New York Giants Will Again Be Forced to Overcome Significant Losses on Defense
The New York Giants have proven to be remarkably good at overcoming injuries. In fact, I can't think of a team that's been better at doing so.
However, the Giants enter 2012 with a bigger target on their backs. And it's looking as though they won't be any healthier, either.
The team announced Monday that defensive tackle Chris Canty would start the season on the physically unable to perform list, which means that the defense will have to fend without one of the league's best run-stoppers for at least six games.
Now, the G-men will be forced to use a lot of Rocky Bernard, who is 33 and has started just one game since 2008, and Marcus Thomas, who was signed less than two weeks ago.
Linval Joseph is a quality player with a bright future, but the Giants might still notice a drop-off against the run with Canty sidelined. The 29-year old took 683 snaps last year and was easily the best defensive tackle on the roster.
Who is tougher to replace?
Beyond Canty, the Giants are also still without weak-side starter Michael Boley, who is strong against the run. Keith Rivers has looked good in Boley's stead, but this is a team that is now lacking depth in run defense.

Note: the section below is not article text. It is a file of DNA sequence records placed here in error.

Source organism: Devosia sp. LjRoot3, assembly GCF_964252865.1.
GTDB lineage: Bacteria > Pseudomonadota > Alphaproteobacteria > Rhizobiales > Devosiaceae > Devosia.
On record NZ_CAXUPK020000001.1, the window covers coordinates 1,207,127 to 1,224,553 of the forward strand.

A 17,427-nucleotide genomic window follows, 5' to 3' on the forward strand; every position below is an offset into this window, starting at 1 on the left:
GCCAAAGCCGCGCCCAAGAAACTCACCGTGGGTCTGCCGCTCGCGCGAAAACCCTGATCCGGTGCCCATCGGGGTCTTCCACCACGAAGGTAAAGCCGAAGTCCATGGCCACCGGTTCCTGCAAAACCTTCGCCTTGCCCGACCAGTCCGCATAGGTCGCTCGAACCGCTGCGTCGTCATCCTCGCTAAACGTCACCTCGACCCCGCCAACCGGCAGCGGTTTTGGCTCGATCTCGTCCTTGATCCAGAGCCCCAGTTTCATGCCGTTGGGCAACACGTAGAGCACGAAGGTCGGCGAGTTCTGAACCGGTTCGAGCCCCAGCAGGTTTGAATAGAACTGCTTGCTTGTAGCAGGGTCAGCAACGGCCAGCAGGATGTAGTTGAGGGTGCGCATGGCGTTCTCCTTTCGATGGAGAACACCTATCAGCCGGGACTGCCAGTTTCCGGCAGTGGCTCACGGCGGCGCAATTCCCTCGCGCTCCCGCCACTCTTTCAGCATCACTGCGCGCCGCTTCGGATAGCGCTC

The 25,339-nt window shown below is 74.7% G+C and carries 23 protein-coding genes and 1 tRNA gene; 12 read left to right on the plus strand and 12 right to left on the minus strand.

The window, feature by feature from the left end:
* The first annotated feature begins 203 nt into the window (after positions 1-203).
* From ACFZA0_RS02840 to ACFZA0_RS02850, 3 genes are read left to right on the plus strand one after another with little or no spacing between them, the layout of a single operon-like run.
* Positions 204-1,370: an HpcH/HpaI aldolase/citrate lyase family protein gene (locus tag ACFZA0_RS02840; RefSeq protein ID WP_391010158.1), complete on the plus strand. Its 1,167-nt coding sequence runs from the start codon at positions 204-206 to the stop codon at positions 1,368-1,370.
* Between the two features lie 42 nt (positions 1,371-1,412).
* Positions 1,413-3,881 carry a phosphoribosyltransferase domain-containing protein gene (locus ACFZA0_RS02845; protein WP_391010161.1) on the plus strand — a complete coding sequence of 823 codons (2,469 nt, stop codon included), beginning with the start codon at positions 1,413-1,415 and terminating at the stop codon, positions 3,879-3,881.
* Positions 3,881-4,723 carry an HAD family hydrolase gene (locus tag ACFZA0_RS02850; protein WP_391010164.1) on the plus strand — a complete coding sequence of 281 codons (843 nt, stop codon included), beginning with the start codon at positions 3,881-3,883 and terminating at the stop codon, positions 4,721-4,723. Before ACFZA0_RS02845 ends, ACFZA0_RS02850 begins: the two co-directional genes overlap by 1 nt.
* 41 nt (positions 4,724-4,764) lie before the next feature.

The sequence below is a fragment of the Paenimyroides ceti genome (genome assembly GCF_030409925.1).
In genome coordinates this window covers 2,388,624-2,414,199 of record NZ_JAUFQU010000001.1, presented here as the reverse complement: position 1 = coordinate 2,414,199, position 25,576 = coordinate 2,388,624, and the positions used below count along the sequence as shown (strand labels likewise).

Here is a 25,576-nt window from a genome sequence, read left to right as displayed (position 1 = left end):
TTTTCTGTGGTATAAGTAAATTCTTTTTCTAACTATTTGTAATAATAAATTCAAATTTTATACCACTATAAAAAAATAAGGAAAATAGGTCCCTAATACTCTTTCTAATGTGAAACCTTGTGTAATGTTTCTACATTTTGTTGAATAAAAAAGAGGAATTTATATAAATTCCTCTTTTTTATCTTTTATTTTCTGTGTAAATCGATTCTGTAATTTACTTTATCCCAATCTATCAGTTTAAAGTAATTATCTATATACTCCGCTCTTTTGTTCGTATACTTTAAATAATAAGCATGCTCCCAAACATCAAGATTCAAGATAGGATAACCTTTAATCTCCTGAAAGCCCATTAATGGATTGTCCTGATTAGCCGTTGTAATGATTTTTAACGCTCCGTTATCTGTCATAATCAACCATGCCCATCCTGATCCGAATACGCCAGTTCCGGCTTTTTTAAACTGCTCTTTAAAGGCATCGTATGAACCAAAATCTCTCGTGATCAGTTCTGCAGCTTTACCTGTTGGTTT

Of course, a really, really, really good pass rush can compensate for almost anything defensively. And that has me wondering how often the Giants will simply send out Jason Pierre-Paul, Osi Umenyiora and Justin Tuck to surround Joseph up front. Pierre-Paul is good enough in run defense to make plays as a two- or three-technique defensive tackle.
It's a new year, though. So we don't know for sure if the rush will be good enough to make up for the injuries that have hit guys like Canty, Boley and Prince Amukamara.
And on the other side of the ball, it's impossible to know how successful Eli Manning can be in spite of the question mark at left tackle due to the back injury nagging Will Beatty and the question mark at wide receiver with Hakeem Nicks' status still cloudy.
Maybe the key is not to fear the unknown.
Oh, but on the bright side, the rest of the NFC East also looks like an infirmary.
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